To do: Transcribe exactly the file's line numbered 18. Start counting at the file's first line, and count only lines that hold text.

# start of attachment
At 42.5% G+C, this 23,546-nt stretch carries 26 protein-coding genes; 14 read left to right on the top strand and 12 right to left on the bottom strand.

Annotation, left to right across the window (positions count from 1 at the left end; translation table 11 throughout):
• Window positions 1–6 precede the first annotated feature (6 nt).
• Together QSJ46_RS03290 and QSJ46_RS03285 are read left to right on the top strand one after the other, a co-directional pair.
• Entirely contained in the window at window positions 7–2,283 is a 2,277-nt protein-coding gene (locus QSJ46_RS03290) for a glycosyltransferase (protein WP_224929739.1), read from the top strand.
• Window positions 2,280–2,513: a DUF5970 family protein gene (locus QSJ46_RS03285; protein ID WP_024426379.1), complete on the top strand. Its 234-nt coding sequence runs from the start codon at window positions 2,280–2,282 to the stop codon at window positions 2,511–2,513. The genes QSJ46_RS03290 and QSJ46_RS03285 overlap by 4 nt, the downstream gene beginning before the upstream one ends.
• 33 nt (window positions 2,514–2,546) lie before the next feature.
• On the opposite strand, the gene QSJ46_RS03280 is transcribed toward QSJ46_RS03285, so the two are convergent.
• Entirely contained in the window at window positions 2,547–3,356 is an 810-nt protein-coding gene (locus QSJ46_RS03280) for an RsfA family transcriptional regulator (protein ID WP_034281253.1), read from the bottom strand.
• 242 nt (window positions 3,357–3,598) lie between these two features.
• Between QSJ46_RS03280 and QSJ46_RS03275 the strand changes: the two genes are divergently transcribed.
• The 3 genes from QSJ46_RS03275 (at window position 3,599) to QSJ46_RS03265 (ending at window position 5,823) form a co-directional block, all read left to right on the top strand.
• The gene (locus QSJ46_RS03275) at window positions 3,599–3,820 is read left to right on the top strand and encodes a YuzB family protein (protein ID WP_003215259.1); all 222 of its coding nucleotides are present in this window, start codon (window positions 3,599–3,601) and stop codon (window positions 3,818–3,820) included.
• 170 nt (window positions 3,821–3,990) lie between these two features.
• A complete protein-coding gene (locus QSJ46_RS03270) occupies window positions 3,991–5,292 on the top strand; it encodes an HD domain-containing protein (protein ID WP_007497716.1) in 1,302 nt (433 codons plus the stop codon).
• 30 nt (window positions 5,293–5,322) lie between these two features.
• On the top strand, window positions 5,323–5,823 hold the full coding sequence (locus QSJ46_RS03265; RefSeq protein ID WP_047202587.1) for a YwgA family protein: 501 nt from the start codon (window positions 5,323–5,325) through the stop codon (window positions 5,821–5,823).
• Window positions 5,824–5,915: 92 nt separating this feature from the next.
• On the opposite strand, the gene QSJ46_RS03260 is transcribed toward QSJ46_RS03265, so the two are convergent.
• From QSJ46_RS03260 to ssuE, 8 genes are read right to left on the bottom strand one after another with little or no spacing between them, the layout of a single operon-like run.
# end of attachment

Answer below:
• Window positions 5,824–5,915: 92 nt separating this feature from the next.